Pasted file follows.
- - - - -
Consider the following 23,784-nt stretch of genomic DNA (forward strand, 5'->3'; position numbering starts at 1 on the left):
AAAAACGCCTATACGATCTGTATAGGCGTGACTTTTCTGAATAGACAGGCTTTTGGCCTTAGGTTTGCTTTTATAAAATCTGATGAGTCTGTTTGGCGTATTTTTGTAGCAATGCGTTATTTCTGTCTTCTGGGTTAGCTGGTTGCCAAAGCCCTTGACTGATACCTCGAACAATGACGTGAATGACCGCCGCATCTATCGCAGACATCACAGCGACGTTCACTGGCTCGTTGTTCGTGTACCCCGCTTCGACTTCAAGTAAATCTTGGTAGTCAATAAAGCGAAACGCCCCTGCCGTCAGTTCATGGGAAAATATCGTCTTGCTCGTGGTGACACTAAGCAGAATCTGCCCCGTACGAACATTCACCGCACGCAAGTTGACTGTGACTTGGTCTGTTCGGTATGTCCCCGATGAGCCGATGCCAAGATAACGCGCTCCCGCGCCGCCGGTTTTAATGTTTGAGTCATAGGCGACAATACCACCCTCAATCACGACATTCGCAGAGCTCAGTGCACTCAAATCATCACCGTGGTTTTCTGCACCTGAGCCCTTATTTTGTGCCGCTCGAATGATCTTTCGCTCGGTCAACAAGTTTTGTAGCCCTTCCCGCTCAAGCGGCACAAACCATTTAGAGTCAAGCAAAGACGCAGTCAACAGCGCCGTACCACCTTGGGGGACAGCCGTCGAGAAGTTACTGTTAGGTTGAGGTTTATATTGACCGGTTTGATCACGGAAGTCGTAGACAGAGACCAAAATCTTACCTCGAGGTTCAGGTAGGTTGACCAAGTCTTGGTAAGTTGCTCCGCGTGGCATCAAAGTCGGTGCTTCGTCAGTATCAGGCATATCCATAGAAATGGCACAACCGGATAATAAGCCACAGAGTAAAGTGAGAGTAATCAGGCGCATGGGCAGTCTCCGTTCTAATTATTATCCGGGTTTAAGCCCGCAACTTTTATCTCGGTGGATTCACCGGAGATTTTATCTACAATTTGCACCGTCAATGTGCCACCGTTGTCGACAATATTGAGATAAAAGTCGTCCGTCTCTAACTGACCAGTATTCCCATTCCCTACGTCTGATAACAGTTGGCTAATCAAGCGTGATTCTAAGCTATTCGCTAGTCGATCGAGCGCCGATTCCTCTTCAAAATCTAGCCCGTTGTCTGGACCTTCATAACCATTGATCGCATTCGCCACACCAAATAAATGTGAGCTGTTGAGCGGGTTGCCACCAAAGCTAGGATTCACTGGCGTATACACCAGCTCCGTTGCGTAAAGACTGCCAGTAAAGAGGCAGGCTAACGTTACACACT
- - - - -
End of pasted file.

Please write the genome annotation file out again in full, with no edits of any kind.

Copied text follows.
Consider the following 23,784-nt stretch of genomic DNA (forward strand, 5'->3'; position numbering starts at 1 on the left):
AAAAACGCCTATACGATCTGTATAGGCGTGACTTTTCTGAATAGACAGGCTTTTGGCCTTAGGTTTGCTTTTATAAAATCTGATGAGTCTGTTTGGCGTATTTTTGTAGCAATGCGTTATTTCTGTCTTCTGGGTTAGCTGGTTGCCAAAGCCCTTGACTGATACCTCGAACAATGACGTGAATGACCGCCGCATCTATCGCAGACATCACAGCGACGTTCACTGGCTCGTTGTTCGTGTACCCCGCTTCGACTTCAAGTAAATCTTGGTAGTCAATAAAGCGAAACGCCCCTGCCGTCAGTTCATGGGAAAATATCGTCTTGCTCGTGGTGACACTAAGCAGAATCTGCCCCGTACGAACATTCACCGCACGCAAGTTGACTGTGACTTGGTCTGTTCGGTATGTCCCCGATGAGCCGATGCCAAGATAACGCGCTCCCGCGCCGCCGGTTTTAATGTTTGAGTCATAGGCGACAATACCACCCTCAATCACGACATTCGCAGAGCTCAGTGCACTCAAATCATCACCGTGGTTTTCTGCACCTGAGCCCTTATTTTGTGCCGCTCGAATGATCTTTCGCTCGGTCAACAAGTTTTGTAGCCCTTCCCGCTCAAGCGGCACAAACCATTTAGAGTCAAGCAAAGACGCAGTCAACAGCGCCGTACCACCTTGGGGGACAGCCGTCGAGAAGTTACTGTTAGGTTGAGGTTTATATTGACCGGTTTGATCACGGAAGTCGTAGACAGAGACCAAAATCTTACCTCGAGGTTCAGGTAGGTTGACCAAGTCTTGGTAAGTTGCTCCGCGTGGCATCAAAGTCGGTGCTTCGTCAGTATCAGGCATATCCATAGAAATGGCACAACCGGATAATAAGCCACAGAGTAAAGTGAGAGTAATCAGGCGCATGGGCAGTCTCCGTTCTAATTATTATCCGGGTTTAAGCCCGCAACTTTTATCTCGGTGGATTCACCGGAGATTTTATCTACAATTTGCACCGTCAATGTGCCACCGTTGTCGACAATATTGAGATAAAAGTCGTCCGTCTCTAACTGACCAGTATTCCCATTCCCTACGTCTGATAACAGTTGGCTAATCAAGCGTGATTCTAAGCTATTCGCTAGTCGATCGAGCGCCGATTCCTCTTCAAAATCTAGCCCGTTGTCTGGACCTTCATAACCATTGATCGCATTCGCCACACCAAATAAATGTGAGCTGTTGAGCGGGTTGCCACCAAAGCTAGGATTCACTGGCGTATACACCAGCTCCGTTGCGTAAAGACTGCCAGTAAAGAGGCAGGCTAACGTTACACACT